The Massachusetts Supreme Court recently affirmed a lower court ruling that the Massachusetts Secretary of the Commonwealth (“Secretary”) had jurisdiction to impose the state’s securities regulations on a non-resident hedge fund. In its unanimous decision in Bulldog Investors General Partnership v. Secretary of the Commonwealth, SJC-10589 (July 2, 2010), the Court upheld the determination that plaintiffs Bulldog Investors General Partnership (“Bulldog”), its principal Philip Goldstein, and affiliated hedge funds (collectively, “plaintiffs”) were subject to the Secretary’s regulatory jurisdiction because plaintiffs operated a website accessible in Massachusetts and had allegedly made, via e-mail, a prohibited offer to sell unregistered securities to a potential investor in Massachusetts.
Bulldog’s Solicitations and Massachusetts’ Regulatory Action
From June 2005 to January 2007, Bulldog maintained an interactive website that provided information about investment products it offered for sale. By registering with the site, users could obtain more specific information detailing Bulldog’s various hedge funds. In November 2006, a Massachusetts resident, Brendan Hickey, registered with the Bulldog site by providing the requested personal contact information. A Bulldog employee then contacted Hickey by e-mail and provided various documents regarding the performance of Bulldog’s hedge funds, among other information.
In January 2007, the Secretary filed an administrative complaint against Bulldog and Goldstein on the ground that the e-mail communication to Hickey was an illegal offer of unregistered securities in violation of Massachusetts law. In answering the administrative complaint, Bulldog and the other plaintiffs asserted several affirmative defenses, including that the Secretary lacked jurisdiction over Bulldog because it was not present in Massachusetts and that the complaint violated their right to free speech under then First Amendment to the U.S. Constitution.
The hearing officer for the administrative proceeding concluded that plaintiffs had violated Massachusetts law. The officer ruled that the illegal offer constituted a sufficient nexus to afford the Secretary personal jurisdiction to regulate Bulldog. The hearing officer declined to rule on the First Amendment argument because Bulldog had by that time commenced an action in state Superior Court regarding its free speech claim and the hearing officer deferred to that court. A cease and desist order was issued and a $25,000 fine imposed as a sanction for the violation.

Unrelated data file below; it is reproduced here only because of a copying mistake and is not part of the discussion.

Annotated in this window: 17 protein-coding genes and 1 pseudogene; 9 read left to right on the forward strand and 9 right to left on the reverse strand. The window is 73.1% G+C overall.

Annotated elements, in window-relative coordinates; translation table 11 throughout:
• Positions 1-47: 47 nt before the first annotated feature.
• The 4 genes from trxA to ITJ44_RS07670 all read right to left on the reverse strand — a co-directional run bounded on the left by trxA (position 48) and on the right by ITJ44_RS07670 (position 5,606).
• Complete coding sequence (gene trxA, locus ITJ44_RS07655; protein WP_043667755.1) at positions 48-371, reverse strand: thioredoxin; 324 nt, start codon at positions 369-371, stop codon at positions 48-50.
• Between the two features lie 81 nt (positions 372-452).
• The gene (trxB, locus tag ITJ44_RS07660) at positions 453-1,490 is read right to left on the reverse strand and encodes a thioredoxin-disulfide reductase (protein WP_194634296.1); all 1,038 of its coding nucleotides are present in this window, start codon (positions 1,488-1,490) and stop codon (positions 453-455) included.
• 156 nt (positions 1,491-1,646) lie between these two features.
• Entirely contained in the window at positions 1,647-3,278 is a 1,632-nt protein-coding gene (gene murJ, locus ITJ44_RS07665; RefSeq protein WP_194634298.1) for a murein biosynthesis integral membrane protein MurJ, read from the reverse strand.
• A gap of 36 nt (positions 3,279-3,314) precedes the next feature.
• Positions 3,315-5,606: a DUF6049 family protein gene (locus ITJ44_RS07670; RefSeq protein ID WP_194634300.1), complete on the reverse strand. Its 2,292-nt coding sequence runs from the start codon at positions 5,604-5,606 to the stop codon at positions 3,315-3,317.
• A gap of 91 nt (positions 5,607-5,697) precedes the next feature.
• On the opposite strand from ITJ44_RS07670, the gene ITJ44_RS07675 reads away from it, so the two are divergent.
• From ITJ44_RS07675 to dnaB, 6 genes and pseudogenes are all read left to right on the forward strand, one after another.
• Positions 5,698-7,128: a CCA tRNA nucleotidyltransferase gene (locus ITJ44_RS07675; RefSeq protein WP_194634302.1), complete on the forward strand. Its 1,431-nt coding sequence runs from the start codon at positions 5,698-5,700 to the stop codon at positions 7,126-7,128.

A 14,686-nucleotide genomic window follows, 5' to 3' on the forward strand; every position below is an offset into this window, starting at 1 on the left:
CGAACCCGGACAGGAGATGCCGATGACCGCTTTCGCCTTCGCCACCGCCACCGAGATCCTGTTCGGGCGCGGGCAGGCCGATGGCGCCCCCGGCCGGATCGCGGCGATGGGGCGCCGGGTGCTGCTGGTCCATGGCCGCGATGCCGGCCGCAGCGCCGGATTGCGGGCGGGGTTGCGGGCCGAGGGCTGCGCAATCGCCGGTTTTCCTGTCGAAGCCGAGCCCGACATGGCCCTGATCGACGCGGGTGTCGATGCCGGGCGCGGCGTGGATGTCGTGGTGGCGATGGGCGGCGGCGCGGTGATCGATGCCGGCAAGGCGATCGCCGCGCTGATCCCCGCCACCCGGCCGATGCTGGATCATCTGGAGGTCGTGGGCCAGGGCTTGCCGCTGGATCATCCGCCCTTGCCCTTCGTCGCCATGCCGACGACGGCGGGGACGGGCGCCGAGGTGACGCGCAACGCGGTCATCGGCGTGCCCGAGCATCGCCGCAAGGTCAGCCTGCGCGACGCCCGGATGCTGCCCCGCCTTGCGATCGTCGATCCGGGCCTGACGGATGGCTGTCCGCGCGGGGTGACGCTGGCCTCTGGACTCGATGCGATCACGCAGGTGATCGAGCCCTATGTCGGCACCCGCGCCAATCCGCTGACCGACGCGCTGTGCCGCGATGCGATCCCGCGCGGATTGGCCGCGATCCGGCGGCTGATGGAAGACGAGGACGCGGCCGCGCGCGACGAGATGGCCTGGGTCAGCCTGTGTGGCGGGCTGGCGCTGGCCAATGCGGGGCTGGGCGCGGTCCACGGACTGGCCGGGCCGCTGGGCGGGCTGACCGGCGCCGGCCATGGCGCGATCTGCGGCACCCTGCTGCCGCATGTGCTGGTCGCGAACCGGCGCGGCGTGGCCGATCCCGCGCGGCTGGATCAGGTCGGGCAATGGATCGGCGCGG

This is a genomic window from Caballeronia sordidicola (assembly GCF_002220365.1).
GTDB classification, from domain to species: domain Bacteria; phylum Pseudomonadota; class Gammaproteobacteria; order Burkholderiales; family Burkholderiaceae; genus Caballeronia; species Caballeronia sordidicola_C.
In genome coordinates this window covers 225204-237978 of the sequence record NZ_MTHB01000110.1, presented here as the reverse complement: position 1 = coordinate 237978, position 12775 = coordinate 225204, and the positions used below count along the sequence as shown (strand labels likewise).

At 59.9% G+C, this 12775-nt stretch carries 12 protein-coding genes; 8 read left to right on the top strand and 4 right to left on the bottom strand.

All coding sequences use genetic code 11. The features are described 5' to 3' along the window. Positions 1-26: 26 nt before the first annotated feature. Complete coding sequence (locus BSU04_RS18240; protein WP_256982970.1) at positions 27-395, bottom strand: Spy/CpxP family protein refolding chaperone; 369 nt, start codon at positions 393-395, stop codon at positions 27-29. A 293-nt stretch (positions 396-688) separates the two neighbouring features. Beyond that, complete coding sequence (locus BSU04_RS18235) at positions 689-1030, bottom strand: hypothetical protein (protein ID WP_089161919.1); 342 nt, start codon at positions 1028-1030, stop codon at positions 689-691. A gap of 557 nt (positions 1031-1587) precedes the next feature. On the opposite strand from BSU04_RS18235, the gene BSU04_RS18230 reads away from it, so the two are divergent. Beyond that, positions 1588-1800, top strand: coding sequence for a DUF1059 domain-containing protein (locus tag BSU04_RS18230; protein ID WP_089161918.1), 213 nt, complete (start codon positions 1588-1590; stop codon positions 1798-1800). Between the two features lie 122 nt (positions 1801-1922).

Plaintiffs then brought an action in Superior Court for judicial review of the outcome of the administrative hearing. The Superior Court agreed with the hearing officer and concluded that personal jurisdiction over plaintiffs was statutorily authorized and satisfied due process. The appeal to the Massachusetts Supreme Court followed.
The Massachusetts Supreme Court Decision
In affirming the Superior Court’s conclusion that the Secretary had personal jurisdiction over the non-resident plaintiffs, the Supreme Court held that the text and purpose of the Massachusetts Act establish that the Secretary is authorized to exercise personal jurisdiction over nonresidents in an administrative proceeding. This is because “the Secretary possesses the authority to conduct investigations inside or outside the Commonwealth to determine if a violation has occurred” because an “‘offer’ [to sell unregistered securities] includes not only offers that originate within the Commonwealth but also ones directed into the Commonwealth and received [in the Commonwealth].” Moreover, the Supreme Court held that because “any nonresident who has violated the act is deemed to have appointed the Secretary as his agent to receive process,” the Secretary must also have the power to bring a respondent before a tribunal to adjudicate whether a violation had occurred.
The Supreme Court found that due process was satisfied because “[b]y contacting Hickey [via e-mail], the plaintiffs purposefully availed themselves of the privilege of conducting business activities in Massachusetts and invoked the protection of Massachusetts law.” In short, the Court held that because plaintiffs had maintained a website accessible in Massachusetts and had sent a prohibited solicitation to a Massachusetts resident, it was reasonable for the plaintiffs to anticipate being subject to personal jurisdiction in Massachusetts.
Notably, the Court held that the presence of a disclaimer on the website asserting that the website was not an offer or solicitation, did not negate the conclusion that the e-mail communication to Hickey, which had no such disclaimer, was a prohibited offer or solicitation to sell unregistered securities. In addition, although additional steps would have been required before Hickey could actually purchase any securities from Bulldog, the Court held that the communication still constituted an offer because it was “designed to stimulate interest in purchasing Bulldog’s securities.” That was sufficient to constitute a violation.
Implications for Funds
The Bulldog decision cautions that, although a fund may not be a resident of a particular state in which it is remotely conducting business, it may still be subject to administrative enforcement proceedings in connection with its activities in that foreign state. To avoid inadvertent violations and enforcement proceedings in foreign states, funds must be familiar with the state’s relevant securities laws and regulations before commencing any business in that state, even when such business is delivered remotely from outside the state through electronic means such as websites and e-mail.